Many argue the United States lost the War of 1812. However, the conflict ended in American victory. Even though the Treaty of Ghent ended hostilities, many of the issues that caused the war disappeared in its aftermath and not from the treaty signing. Additionally, it instilled pride in the American people as they warded off the British again. In the end, the War of 1812 led to military, economic, and political changes and reforms within the U.S.
Combat casualties were relatively low for the United States. About half a million served in the U.S. military or state militias. Of that, only 2200 were killed and 4500 wounded in combat. British casualties were proportionally higher. 50,000 British and Canadians served and 1600 died and were 3700 wounded. These numbers do not include those killed by disease. Those numbers were significant for both sides. Although technically outnumbered 10-1 by the United States, most Americans in uniform served in the militia. Most militiamen proved useless in battle and refused to serve outside the borders of their own states.
The militia proved completely unreliable. The undisciplined lot refused to follow orders, coordinate with the federal government, and ran at the sight of a red coat. After the war, the United States abandoned Jefferson’s militia-first defense strategy. The American government moved to form a professional military and formed academies for officer training. West Point became key in this new professionalism. When America went to war again, the military would be ready.
The militia did have one positive impact. They helped secure the frontier against the Native Americans. Indian resistance was broken and the British severed ties. Americans blamed Britain for inflaming the natives on the frontier. For westerners, defeat meant death. This provided motivation for militiamen that easterners lacked. Despite an overall military stalemate against Britain, the United States enjoyed success in snuffing out Tecumseh and other insurrectionists.
American reliance on militia defense provided one challenge for the government during the War of 1812. Another challenge created by Jeffersonian Democracy was finance. The Democratic Party dominated the government and despised banks. As a result, they killed Alexander Hamilton’s Bank of the United States in 1811. When war broke out, the government could not fund the conflict. The government rectified the error after the war. In 1816, congress chartered the Second Bank of the United States. Despite this, the bank remained controversial until 1846. Ironically, the Federalist Party which created the first bank and opposed its destruction disappeared following the second bank’s charter.
The Federalist Party included George Washington, John Adams, and Alexander Hamilton. Despite the heavyweight support, it failed to change with the times. In fairness, America changed dramatically between 1800 and 1816. The country grew more egalitarian and that ideology centered around the small farmer. Federalists did not share the egalitarian spirit and their policies appealed to merchants and manufacturers as opposed to farmers. They steadily lost support during the Jeffersonian Era, and openly opposed the war. By this time, they only drew support in New England. When the New England Federalists threatened secession, the party was over. They fielded their final presidential candidate in 1816. Four years later, Democrat James Monroe ran unopposed.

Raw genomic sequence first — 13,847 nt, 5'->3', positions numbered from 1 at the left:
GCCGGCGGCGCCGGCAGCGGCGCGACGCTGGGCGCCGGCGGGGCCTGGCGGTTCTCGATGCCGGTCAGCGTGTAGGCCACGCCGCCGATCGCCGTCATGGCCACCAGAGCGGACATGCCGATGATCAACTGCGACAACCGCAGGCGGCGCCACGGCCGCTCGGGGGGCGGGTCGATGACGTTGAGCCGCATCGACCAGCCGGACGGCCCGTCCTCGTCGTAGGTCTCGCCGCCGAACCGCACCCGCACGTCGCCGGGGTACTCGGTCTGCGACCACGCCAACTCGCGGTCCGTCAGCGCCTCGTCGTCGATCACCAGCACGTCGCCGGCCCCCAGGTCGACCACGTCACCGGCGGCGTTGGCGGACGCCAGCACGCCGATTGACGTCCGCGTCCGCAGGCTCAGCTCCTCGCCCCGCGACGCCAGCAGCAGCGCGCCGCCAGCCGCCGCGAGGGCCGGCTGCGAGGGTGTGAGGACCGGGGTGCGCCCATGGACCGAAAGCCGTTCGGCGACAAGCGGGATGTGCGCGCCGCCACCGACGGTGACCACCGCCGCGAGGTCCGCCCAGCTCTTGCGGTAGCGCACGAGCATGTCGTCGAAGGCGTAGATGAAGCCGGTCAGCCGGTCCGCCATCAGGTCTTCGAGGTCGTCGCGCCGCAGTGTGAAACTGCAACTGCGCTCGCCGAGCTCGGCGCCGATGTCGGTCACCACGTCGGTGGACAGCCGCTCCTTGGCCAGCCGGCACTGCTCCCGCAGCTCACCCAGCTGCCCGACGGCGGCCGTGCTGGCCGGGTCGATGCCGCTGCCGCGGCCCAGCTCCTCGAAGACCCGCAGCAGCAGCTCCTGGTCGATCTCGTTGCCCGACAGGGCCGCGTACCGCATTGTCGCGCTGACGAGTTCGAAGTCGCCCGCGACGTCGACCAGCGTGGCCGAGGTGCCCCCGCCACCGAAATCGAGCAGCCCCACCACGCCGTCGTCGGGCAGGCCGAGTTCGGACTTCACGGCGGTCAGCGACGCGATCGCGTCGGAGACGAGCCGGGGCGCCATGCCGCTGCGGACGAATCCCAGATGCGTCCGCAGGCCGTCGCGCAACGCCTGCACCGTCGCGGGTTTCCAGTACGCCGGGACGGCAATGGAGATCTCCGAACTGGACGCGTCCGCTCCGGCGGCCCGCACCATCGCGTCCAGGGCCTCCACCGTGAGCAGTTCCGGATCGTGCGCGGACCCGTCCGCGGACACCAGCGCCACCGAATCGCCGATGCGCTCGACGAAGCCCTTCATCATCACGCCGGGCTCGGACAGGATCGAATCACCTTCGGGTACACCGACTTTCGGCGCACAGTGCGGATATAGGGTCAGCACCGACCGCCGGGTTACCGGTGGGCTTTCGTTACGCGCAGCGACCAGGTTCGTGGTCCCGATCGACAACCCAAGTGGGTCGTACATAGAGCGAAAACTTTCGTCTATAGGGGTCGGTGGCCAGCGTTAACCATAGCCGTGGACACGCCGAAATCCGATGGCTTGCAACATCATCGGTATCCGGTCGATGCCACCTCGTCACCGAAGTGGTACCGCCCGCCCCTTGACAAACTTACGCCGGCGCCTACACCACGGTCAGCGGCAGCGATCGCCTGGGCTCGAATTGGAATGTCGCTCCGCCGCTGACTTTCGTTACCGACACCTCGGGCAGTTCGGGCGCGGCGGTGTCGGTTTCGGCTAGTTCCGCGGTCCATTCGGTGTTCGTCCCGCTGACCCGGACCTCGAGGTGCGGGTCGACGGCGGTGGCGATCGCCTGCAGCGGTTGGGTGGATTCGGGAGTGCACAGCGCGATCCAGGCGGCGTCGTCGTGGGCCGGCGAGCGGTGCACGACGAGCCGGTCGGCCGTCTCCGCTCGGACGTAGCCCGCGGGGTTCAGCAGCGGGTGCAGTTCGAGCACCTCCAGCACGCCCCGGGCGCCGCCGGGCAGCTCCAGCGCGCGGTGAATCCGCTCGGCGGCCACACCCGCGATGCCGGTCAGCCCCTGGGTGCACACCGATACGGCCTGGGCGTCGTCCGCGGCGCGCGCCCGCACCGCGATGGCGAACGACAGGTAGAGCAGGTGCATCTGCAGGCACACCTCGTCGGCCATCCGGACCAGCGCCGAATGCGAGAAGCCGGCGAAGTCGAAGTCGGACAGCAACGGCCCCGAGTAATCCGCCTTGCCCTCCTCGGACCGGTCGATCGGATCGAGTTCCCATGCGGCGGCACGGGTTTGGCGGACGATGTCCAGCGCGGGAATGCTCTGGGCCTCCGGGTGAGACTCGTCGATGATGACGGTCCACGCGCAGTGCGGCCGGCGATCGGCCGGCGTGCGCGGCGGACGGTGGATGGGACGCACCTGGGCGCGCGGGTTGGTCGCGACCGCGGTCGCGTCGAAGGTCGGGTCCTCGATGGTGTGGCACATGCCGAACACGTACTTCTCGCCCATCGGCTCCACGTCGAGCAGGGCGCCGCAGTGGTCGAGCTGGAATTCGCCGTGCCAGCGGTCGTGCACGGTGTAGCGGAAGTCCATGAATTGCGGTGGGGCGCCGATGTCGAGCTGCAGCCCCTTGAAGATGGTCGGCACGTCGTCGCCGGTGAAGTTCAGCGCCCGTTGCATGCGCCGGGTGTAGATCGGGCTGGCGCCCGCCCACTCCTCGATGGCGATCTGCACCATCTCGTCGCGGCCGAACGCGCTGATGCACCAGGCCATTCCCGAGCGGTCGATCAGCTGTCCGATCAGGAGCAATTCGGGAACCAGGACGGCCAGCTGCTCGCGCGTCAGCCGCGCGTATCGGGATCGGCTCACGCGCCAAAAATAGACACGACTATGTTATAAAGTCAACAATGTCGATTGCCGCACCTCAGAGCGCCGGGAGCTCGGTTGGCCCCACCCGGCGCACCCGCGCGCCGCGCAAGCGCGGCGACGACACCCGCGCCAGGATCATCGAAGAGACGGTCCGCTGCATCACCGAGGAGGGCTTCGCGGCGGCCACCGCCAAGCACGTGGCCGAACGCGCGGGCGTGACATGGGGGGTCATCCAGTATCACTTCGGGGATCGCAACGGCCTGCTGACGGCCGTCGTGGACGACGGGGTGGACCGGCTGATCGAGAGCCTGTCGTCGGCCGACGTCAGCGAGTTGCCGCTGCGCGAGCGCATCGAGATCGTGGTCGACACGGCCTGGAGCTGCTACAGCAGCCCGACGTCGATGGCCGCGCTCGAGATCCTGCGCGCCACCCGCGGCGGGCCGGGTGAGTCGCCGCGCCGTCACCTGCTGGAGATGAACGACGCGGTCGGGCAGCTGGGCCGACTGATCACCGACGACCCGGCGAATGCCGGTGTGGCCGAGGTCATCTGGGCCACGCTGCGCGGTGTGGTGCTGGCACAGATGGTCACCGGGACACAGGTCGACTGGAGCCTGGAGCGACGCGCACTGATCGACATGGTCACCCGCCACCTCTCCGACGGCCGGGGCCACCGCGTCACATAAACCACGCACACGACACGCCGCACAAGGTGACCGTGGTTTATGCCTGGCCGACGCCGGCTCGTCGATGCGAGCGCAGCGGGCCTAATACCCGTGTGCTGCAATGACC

The so-called Era of Good Feelings represented a time in which America experienced one party rule. Federalist opposition disintegrated, Andrew Jackson slew the British beast, and the frontier was pacified. Americans were jubilant and President Monroe represented that period. By his second term, Britain and America entered into a partnership. The Treaty of Ghent ended hostilities, but did not solve the issues that sent America to war. Napoleon’s defeat settled those issues. England no longer had issue to board neutral shipping and no need to expand the number of sailors in her navy. Impressment and neutral shipping rights ceased being an issue between the two countries. The end of the Napoleonic Wars brought two former enemies together. The Monroe Doctrine defended Latin America from European predations. The British heartily approved the measure and prepared to enforce it. As a result, the United States and Great Britain refused to allow any further colonization of the New World by European imperial powers.
The United States considered the War of 1812 a “second war of independence.” It brought profound changes in America. They celebrated the victories of William Henry Harrison over Tecumseh and Andrew Jackson at New Orleans. No one feared Europe any longer and even promised to defend the hemisphere against imperialism. At the same time, the opposition Federalists melted away. The military, economy, and political landscape shifted. The winds of change continued blowing well into the subsequent decades. America moved away from the old elitist Revolutionary Era and toward the youthful and egalitarian Age of Jackson.